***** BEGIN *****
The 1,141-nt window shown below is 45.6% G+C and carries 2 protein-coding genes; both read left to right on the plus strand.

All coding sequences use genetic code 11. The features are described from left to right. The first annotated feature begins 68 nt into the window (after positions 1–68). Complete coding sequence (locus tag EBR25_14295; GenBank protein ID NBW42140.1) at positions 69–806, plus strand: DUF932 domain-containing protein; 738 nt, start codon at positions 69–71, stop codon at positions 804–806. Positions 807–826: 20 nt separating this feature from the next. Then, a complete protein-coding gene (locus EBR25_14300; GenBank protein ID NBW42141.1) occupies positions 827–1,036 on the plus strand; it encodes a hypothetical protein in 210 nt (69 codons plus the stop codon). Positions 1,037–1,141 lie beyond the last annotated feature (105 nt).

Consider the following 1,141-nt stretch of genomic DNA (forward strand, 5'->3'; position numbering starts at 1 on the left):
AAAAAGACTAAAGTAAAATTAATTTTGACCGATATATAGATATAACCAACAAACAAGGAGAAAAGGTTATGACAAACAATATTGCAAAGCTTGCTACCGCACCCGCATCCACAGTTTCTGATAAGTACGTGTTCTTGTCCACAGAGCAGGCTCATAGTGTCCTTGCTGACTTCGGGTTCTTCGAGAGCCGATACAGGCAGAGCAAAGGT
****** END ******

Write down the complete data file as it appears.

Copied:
The 1,141-nt window shown below is 45.6% G+C and carries 2 protein-coding genes; both read left to right on the plus strand.

All coding sequences use genetic code 11. The features are described from left to right. The first annotated feature begins 68 nt into the window (after positions 1–68). Complete coding sequence (locus tag EBR25_14295; GenBank protein ID NBW42140.1) at positions 69–806, plus strand: DUF932 domain-containing protein; 738 nt, start codon at positions 69–71, stop codon at positions 804–806. Positions 807–826: 20 nt separating this feature from the next. Then, a complete protein-coding gene (locus EBR25_14300; GenBank protein ID NBW42141.1) occupies positions 827–1,036 on the plus strand; it encodes a hypothetical protein in 210 nt (69 codons plus the stop codon). Positions 1,037–1,141 lie beyond the last annotated feature (105 nt).

Consider the following 1,141-nt stretch of genomic DNA (forward strand, 5'->3'; position numbering starts at 1 on the left):
AAAAAGACTAAAGTAAAATTAATTTTGACCGATATATAGATATAACCAACAAACAAGGAGAAAAGGTTATGACAAACAATATTGCAAAGCTTGCTACCGCACCCGCATCCACAGTTTCTGATAAGTACGTGTTCTTGTCCACAGAGCAGGCTCATAGTGTCCTTGCTGACTTCGGGTTCTTCGAGAGCCGATACAGGCAGAGCAAAGGT